10. Oh, the song from the beginning? It may or may not apply. Time will tell. It just popped into my head when this happened:

Short story: A grandma asked me to take a couple of cats. I was clear that cats do not last long at our house. They either get eaten or our dogs scare them away. She said she was OK with that. The cats were 2 of 6 strays someone took in but now needed to get rid of. I can't say no to a grandma apparently, because on Thursday I brought 2 cats home from preschool.

I took the carrier out to the barn and opened the door to it. One cat immediately took off like a shot, darting outside and off into the trees. The other took time to sniff around, including around the door to the chickens. I went out to see if I could catch a glimpse of the first cat. When I returned 45 seconds later, the first cat was gone.

We haven't seen them since.

They haven't been back to eat the food we left with the carrier.

It's been a high of 14 degrees, so I'm not going to sit outside and try to find them.

I don't really know if we have cats or not.

The thankful?

They are the easiest animals to take care of here on the farm!

UPDATE: One cat did stick around and is living in the barn. I just saw it sunbathing up against the wall.

So, what do you have to be thankful for this week?  Be a dear and let me know in the comments or by linking up!

Ten Things of Thankful

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Wednesday, February 25, 2015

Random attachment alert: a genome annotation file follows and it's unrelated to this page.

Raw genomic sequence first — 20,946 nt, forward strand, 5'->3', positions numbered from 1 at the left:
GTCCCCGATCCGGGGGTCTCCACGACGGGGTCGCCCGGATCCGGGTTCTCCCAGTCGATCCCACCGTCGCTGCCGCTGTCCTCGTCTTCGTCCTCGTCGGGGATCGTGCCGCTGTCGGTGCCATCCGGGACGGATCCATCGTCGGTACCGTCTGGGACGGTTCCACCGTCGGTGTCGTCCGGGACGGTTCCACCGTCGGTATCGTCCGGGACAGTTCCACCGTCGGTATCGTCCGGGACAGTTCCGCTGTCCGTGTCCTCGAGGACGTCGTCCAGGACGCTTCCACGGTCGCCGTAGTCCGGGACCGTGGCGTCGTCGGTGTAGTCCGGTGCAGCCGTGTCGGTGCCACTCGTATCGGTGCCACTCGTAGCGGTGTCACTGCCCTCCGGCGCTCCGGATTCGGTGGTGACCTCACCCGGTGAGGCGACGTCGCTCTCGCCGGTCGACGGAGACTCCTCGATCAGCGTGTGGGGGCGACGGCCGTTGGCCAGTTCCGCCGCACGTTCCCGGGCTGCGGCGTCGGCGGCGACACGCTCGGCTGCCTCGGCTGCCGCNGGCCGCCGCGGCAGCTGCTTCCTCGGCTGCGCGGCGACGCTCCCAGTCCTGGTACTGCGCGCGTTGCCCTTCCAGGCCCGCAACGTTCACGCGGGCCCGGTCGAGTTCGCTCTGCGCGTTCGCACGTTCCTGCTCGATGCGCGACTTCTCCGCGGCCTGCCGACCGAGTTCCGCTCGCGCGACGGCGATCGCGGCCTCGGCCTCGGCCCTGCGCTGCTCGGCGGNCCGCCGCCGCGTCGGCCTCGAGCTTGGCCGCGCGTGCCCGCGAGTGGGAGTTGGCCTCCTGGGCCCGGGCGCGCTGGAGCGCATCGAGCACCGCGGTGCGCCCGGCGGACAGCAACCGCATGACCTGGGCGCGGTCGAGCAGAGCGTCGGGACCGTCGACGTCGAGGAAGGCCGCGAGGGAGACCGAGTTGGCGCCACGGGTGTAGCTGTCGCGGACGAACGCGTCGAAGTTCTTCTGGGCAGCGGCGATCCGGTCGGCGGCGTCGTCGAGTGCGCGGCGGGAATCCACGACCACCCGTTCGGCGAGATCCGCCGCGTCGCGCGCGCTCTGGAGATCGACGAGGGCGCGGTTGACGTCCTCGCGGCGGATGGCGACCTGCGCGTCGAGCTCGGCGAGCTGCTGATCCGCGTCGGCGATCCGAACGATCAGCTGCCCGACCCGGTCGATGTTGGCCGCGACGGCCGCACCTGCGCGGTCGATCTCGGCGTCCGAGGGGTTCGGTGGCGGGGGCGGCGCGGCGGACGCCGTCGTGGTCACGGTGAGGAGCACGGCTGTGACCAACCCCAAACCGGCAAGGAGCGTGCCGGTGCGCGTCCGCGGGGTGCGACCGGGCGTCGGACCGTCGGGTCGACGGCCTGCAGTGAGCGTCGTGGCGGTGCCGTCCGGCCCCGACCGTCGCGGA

Not Gonna Let Him Hide Under a Bushel

It isn't easy being Cuckoo's brother. That boy demands to be the center of attention, and people don't mind leaving him there. He's outgoing. He's loud. He's hilarious. He is always surrounded by a gaggle of people.

Turken, on the other hand, is quiet. He's reserved. He doesn't have any interest in being the center of any crowd. He's hilarious, too, but one must be quiet and patient and observant to see it.

Today, I'm gonna let you get to know Turken a bit better.

******** 1 ********

The boy is keeping a journal. Every day when we get in the car, he immediately gets out his notebook and starts writing about his day. After about a week of this, I asked him if I could read it.

LIZZI!! Ask WonderAunty if she recognizes the pen!

He replied, "No. When I'm done I'm going to charge people a dollar to read it."

Last week he had a day with an extra long entry and ran a special sneak preview. Buttercup got to read it, but it cost her a quarter.